Multiple Teams · Boys Soccer Bi District Game

Valley View Sneaks By PSJA Southwest In Bi-District Showdown
Mar 25, 2016 12:52 AM


PHARR — In his first year playing for Valley View after transferring from Edinburg Economedes, Ivan Rodriguez had been having a relatively quiet season before Thursday night. Sure, he’d scored the occasional goal here or there, but he hadn’t proven to be the type to come through in a huge moment or take over a game.

Playing his first playoff game in a Tigers uniform on Thursday, Rodriguez stepped up with a pair of goals, including the game winner with 4:21 to play, lifting Valley View past PSJA Southwest 3-2 in a Class 5A bi-district game at PSJA North High School.

“He had not been explosive at all during the season, and then this time he just surprised us,” Valley View coach Damian Magallan said through an interpreter. “I’m just glad he came through at the right time.”

With the score knotted at two, Rodriguez corralled a long ball and split a pair of defenders before pushing the winning goal into the back of the net.

As he sprinted and slid to the turf just beyond the sideline, his teammates poured off Valley View’s bench and piled on top of him.

“I knew I had one last run at the goal, so I gave it all I could, and I kicked it in,” Rodriguez said through an interpreter. “I have no words to explain that feeling.”

Valley View’s season looked to be in peril early in the game, as PSJA Southwest scored first on a goal by Roberto Colula to take a 1-0 lead that stood until halftime.

A Valley View team with history and aspirations of making it to the state tournament was facing the possibility of a second-straight bi-district playoff exit after losing to Brownsville Pace to open the 2015 postseason.

“Their goal came in, but the will to keep going and keep fighting and keep winning, the team had that mentality,” forward Avi Garcia said through an interpreter. “We knew it was going to be tough coming back, but it wasn’t impossible.”

Southwest stifled Valley View’s offense early on with a tenacious offsides trap led by senior defender Manny Ortiz. The Tigers put the ball in the back of the net and began celebrating goals twice in the first four minutes of the game, only to find the referee’s flag raised to signal the infraction.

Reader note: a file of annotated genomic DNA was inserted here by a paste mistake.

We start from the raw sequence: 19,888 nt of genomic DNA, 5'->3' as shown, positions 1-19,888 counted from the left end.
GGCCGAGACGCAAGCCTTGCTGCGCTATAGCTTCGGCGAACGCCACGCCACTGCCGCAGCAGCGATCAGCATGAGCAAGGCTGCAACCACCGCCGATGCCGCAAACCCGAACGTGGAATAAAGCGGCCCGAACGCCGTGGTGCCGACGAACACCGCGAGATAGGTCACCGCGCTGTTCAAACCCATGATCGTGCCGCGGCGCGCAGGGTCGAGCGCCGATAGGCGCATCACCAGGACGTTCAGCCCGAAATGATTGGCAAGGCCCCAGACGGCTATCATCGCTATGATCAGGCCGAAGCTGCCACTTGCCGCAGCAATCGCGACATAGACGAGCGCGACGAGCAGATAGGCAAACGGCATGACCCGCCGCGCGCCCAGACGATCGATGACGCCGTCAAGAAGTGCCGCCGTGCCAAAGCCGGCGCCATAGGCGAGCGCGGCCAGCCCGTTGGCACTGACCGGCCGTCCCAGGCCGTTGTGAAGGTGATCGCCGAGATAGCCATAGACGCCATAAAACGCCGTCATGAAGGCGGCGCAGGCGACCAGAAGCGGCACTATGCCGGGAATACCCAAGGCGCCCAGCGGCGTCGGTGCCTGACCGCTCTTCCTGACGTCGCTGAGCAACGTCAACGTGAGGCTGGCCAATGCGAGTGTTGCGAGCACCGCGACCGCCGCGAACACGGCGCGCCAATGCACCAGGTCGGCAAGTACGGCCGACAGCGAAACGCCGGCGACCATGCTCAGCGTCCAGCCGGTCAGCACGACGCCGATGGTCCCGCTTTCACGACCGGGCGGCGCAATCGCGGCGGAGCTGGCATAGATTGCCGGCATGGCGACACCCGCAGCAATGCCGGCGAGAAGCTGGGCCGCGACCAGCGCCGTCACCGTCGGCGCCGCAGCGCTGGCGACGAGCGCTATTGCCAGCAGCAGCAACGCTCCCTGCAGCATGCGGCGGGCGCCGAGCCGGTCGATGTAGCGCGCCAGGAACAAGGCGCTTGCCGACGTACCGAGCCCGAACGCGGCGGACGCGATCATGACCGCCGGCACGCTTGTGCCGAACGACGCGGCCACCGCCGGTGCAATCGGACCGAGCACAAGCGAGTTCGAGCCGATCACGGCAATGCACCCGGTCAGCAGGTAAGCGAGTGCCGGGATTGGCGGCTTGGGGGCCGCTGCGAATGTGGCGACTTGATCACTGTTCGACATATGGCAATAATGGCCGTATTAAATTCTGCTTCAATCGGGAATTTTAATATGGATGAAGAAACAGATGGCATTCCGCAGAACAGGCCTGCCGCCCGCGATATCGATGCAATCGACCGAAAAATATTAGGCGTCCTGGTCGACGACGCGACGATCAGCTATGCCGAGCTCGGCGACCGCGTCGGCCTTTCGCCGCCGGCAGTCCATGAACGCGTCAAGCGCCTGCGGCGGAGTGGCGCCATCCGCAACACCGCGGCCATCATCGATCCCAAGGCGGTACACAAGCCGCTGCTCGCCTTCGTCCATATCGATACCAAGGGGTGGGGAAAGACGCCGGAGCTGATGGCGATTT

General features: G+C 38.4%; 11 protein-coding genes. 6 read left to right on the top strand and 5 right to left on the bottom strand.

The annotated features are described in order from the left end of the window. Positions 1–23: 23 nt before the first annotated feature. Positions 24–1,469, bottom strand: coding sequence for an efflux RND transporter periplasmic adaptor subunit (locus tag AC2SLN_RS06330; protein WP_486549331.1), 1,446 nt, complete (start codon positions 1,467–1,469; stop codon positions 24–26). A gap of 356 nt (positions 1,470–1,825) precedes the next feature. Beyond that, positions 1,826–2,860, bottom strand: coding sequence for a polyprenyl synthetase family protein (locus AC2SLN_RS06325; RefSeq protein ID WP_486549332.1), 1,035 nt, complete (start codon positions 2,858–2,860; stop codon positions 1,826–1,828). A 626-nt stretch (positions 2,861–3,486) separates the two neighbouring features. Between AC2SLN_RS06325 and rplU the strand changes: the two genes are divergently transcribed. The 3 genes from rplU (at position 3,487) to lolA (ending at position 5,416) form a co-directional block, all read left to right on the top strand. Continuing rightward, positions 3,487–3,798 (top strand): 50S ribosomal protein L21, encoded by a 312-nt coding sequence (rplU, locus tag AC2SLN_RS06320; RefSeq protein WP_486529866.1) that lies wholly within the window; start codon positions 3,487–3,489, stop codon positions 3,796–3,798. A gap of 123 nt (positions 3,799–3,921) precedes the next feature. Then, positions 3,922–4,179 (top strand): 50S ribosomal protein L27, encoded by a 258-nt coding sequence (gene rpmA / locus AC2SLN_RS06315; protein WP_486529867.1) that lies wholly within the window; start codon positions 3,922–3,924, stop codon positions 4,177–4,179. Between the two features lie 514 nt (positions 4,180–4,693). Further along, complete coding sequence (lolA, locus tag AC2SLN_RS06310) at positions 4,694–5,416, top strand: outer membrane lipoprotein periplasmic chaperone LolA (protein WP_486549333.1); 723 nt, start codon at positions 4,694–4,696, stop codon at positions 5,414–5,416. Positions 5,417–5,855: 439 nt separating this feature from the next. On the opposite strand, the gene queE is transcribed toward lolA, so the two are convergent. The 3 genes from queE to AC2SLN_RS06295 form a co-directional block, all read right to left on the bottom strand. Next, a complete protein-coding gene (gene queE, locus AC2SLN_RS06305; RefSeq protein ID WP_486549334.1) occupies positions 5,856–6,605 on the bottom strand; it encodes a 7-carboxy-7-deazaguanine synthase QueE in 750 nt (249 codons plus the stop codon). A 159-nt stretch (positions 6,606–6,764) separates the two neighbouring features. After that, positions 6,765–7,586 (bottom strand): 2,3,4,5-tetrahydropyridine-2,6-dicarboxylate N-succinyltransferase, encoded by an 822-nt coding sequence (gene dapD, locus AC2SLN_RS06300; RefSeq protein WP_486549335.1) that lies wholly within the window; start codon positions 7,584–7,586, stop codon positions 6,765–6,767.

Valley View adjusted its attack by sending the ball out wide before trying to press forward, and the move paid dividends in the second half.

After Rodriguez got behind the defense and rocketed a shot into the top of the net to level the match with 32:56 to play, Garcia beat the offsides trap for a breakaway and scored to give Valley View a 2-1 lead with 19:30 remaining.

“I was happy, and I knew I was going to put the ball in there, and that was going to give us a big confidence booster,” Garcia said.

PSJA Southwest netted an equalizer with 10:34 to play after Daniel Salinas scored on a penalty kick, then nearly earned a lead when Francisco Montoya put a free kick off the crossbar with 7:30 remaining.

Rodriguez’s game-winning goal was the last significant chance for either side.

“The emotion is indescribable,” Magallan said. “The emotion carried the team. You have to live it in order to experience it. I don’t have words for it.”

PSJA Southwest coach Jesus Palomin was pleased with how his team played, even down senior captain and center midfielder Humberto Medina to a suspension stemming from a red card in the final regular season game.

Palomin and Magallan were both displeased with the officiating crew from Corpus Christi, which included two 19-year-olds. Palomin thought Valley View was offsides on its second goal, had been mistakenly rewarded a penalty shot and got away with a delay of game late. Magallan felt the officials were incorrect on the offsides calls that disallowed Valley View’s first two scores.

“We gave the boys everything we needed to battle Valley View, and we had an officiating crew that plays a big role in the final outcome,” Palomin said. “It looked like we were going to pull it off. We had good scouting, and a good film report. We just didn’t count on that third factor, which was the officiating.”